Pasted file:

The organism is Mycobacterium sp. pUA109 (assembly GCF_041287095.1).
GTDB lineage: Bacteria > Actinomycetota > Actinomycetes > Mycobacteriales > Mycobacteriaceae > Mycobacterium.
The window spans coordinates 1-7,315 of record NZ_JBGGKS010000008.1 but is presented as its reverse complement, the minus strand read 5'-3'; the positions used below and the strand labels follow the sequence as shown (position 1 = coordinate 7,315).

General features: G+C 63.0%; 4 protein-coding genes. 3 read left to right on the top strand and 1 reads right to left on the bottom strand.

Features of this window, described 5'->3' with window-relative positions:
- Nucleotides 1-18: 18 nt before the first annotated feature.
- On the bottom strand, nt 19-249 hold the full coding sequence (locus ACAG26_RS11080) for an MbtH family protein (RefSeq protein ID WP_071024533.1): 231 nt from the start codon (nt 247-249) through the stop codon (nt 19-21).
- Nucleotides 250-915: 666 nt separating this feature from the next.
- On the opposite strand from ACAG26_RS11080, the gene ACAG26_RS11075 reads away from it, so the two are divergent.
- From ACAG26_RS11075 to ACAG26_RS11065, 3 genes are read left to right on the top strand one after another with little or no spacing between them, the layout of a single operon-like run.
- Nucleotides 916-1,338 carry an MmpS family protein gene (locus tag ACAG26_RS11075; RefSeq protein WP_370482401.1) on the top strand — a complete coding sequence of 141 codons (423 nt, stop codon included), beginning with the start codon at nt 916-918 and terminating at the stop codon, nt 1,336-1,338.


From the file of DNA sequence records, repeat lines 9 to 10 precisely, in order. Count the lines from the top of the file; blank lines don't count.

- On the opposite strand from ACAG26_RS11080, the gene ACAG26_RS11075 reads away from it, so the two are divergent.
- From ACAG26_RS11075 to ACAG26_RS11065, 3 genes are read left to right on the top strand one after another with little or no spacing between them, the layout of a single operon-like run.